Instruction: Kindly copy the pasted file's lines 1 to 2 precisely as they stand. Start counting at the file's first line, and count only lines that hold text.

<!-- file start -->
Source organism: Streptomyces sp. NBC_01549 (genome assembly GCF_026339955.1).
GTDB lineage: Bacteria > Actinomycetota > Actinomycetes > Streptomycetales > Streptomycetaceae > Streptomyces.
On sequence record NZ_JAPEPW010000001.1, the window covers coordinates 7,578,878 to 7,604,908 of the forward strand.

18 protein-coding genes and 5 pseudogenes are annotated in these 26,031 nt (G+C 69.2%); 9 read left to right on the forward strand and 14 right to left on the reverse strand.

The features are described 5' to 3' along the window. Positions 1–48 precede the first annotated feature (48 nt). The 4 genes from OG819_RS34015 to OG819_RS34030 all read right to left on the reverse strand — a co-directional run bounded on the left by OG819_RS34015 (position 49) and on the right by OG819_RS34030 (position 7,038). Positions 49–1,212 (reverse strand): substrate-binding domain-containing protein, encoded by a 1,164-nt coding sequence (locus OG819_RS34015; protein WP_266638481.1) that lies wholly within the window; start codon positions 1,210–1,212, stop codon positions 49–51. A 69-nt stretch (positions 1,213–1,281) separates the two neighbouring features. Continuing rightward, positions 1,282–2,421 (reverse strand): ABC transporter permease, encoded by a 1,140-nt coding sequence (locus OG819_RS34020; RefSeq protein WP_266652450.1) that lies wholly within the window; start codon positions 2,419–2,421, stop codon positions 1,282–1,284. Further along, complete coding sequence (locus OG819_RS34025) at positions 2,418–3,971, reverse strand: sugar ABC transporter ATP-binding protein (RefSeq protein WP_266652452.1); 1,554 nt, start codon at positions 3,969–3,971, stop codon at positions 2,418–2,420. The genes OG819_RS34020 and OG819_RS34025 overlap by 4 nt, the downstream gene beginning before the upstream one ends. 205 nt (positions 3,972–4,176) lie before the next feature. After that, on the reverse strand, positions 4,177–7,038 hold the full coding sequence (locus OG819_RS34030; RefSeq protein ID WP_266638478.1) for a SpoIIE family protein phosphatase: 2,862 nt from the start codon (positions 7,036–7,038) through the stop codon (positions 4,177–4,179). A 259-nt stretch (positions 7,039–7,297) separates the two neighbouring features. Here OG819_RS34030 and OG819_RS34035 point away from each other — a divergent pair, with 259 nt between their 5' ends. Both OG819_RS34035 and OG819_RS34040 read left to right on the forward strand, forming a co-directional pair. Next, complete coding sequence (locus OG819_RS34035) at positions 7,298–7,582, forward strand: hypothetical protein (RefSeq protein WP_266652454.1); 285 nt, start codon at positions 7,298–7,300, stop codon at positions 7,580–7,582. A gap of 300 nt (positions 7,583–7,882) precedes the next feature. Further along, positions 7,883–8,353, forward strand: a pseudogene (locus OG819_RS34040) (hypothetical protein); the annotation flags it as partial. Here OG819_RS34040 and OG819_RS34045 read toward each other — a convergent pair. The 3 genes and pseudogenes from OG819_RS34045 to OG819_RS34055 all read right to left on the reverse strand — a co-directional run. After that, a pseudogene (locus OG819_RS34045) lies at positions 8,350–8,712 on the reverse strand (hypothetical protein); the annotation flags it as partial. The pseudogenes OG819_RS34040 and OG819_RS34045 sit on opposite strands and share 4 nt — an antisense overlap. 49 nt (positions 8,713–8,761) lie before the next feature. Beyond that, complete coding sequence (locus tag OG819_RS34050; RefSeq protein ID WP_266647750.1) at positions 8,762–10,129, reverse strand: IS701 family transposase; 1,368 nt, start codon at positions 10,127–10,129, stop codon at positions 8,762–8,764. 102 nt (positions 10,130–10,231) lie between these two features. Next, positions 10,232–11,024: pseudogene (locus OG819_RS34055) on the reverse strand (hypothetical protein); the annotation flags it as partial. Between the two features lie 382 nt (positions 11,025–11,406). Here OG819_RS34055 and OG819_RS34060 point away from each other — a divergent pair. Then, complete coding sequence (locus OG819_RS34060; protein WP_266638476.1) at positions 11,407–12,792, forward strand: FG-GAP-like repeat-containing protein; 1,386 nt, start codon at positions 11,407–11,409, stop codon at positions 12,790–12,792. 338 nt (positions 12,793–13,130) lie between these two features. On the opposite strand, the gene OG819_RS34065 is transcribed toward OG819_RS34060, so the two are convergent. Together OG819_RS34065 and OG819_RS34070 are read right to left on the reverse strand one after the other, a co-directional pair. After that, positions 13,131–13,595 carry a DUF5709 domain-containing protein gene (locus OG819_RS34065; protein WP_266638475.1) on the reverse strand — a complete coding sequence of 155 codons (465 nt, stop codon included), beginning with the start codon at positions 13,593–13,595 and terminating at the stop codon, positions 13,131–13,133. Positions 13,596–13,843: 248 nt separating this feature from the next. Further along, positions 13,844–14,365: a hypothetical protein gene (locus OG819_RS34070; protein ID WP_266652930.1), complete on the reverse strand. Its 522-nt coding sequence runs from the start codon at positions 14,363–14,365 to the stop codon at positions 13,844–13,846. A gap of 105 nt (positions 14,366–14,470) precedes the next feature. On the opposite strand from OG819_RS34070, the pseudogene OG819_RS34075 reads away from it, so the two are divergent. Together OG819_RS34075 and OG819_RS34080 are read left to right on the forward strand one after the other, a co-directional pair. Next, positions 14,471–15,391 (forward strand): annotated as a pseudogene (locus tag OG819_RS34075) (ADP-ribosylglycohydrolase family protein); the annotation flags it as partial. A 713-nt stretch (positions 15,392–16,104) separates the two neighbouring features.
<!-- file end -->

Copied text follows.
Source organism: Streptomyces sp. NBC_01549 (genome assembly GCF_026339955.1).
GTDB lineage: Bacteria > Actinomycetota > Actinomycetes > Streptomycetales > Streptomycetaceae > Streptomyces.